In 1961 when The Sword and the Flute was shown in New York City, the Jaffreys encouraged Ismail Merchant to attend the screening, where he met Ivory for the first time.[42][43] They subsequently met regularly at the Jaffreys' dinners and cemented their relationship into a lifetime partnership, both personal and professional.[3] The Jaffreys planned to go back to India, start a travelling company and tour with it.[29] They would often discuss this idea with James Ivory and started writing a script in his brownstone on East 64th Street.[44]

In 1961 Jaffrey was forced to give up his job as Publicity Officer with the Government of India Tourist Office. He went back to radio and joined The New York Times Company's radio station WQXR-FM where his first broadcast program was Reflections of India with Saeed Jaffrey.[45] Saeed also took up acting on stage. The pay for such roles was generally $10/hour.[40]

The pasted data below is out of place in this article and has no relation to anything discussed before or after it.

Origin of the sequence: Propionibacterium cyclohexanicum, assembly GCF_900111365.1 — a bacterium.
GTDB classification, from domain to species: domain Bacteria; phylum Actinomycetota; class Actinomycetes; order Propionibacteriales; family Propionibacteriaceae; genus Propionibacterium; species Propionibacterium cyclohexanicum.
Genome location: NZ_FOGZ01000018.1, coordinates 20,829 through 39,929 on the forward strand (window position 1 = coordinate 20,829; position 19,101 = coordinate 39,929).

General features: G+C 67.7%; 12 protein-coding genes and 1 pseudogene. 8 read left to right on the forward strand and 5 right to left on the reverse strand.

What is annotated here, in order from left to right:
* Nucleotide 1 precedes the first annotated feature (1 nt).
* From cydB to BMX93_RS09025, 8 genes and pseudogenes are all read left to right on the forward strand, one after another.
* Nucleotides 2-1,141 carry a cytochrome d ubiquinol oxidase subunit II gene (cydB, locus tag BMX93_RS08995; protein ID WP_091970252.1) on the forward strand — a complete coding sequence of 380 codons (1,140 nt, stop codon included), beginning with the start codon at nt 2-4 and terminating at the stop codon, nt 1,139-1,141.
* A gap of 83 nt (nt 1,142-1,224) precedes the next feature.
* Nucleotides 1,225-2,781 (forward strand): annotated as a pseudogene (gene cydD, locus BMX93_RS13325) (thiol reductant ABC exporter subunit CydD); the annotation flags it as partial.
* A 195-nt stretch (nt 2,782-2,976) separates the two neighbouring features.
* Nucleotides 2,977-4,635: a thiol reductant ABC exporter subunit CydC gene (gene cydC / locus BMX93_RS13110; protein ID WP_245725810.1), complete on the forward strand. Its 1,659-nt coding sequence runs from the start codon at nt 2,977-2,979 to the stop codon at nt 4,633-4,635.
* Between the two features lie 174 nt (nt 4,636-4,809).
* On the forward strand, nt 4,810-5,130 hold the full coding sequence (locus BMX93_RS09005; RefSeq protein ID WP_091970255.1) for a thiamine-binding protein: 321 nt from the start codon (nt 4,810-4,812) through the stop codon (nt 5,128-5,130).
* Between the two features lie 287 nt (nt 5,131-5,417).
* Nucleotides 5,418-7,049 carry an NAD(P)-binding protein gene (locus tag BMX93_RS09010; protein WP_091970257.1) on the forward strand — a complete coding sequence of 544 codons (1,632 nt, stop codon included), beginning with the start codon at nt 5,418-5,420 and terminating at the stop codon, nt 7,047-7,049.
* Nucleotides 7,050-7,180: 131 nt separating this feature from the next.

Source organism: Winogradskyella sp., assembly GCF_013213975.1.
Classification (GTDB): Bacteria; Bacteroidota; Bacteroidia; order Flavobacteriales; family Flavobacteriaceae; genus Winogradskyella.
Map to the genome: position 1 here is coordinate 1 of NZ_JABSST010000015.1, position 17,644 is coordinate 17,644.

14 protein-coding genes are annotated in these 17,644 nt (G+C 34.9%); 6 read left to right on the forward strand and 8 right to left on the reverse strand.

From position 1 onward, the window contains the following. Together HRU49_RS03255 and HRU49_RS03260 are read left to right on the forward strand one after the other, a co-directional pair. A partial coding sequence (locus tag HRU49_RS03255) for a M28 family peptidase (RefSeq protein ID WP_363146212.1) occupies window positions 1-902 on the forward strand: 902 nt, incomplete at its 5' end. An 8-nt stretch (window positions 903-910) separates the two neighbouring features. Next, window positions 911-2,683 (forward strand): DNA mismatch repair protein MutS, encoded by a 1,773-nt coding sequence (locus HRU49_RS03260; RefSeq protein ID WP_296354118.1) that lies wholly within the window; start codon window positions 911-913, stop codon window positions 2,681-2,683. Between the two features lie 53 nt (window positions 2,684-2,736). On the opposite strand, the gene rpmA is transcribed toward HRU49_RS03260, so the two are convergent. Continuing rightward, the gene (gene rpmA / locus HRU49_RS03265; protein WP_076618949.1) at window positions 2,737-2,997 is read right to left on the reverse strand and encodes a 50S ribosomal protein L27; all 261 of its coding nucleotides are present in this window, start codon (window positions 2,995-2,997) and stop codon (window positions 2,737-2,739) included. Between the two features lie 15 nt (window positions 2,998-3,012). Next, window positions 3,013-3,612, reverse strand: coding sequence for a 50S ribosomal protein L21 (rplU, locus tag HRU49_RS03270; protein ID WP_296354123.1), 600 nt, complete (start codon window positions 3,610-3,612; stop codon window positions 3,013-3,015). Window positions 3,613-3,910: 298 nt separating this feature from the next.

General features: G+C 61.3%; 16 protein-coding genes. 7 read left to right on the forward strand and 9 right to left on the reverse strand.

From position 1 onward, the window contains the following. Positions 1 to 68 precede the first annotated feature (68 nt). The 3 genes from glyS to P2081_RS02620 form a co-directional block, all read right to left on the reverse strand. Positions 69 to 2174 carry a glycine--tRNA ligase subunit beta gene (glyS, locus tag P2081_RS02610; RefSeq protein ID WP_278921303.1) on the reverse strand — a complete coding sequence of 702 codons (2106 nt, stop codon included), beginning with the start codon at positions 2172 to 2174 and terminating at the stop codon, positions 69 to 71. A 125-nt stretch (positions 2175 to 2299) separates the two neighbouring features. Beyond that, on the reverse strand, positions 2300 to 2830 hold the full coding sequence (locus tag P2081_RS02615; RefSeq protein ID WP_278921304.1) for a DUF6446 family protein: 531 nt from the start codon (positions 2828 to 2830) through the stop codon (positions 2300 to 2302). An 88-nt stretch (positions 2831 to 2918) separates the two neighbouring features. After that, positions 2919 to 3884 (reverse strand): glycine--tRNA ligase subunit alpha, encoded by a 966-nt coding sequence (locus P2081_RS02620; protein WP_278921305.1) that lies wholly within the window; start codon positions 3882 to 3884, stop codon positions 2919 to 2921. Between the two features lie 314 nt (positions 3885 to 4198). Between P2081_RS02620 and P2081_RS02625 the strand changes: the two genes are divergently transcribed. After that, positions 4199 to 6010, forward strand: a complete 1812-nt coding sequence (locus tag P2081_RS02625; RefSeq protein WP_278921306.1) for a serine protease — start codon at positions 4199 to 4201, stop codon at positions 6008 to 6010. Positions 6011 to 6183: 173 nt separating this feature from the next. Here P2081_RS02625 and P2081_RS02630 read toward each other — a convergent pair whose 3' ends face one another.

Within a year of Jaffrey's joining the Actor's Studio in 1958, he was able to get Madhur admitted there too. However, they left by 1962 because they felt the criticism offered by Lee Strasberg was too much for their sensitivity.[46] He played the role of the Wigmaker in a three-week run of a theatre version of Akira Kurosawa's Rashomon at Fort Lee Playhouse in New Jersey. He appeared briefly in Rabindranath Tagore's The King of the Dark Chamber along with Madhur. From January to May 1962, Jaffrey appeared at Broadway's Ambassador Theatre in a stage adaption of E. M. Forster's novel A Passage to India in the role of Professor Godbole.[47] In November 1962 Madhur and Saeed appeared in Rolf Forsberg's Off-Broadway production of A Tenth of an Inch Makes The Difference. Their performance was described by The New York Times drama critic, Milton Esterow, as "sensitive acting" that made up "the brightest part of the evening".[48]

In 1963, Jaffrey toured with Lotte Lenya and the American National Theater and Academy to perform Brecht on Brecht, a revue which was seen in Boston, Chicago, Milwaukee and Detroit. In summer 1964, Jaffrey along with some actor friends, created a multi-racial touring company called Theater In The Street, giving free performances of Molière's The Doctor Despite Himself in Harlem, Brooklyn and Bedford–Stuyvesant.

By 1964, the Jaffreys' marriage had collapsed.[49] Madhur arranged for their children to live with her parents and sister in Delhi while she went to Mexico for the formal divorce proceedings.[11] The divorce was finalized in 1966.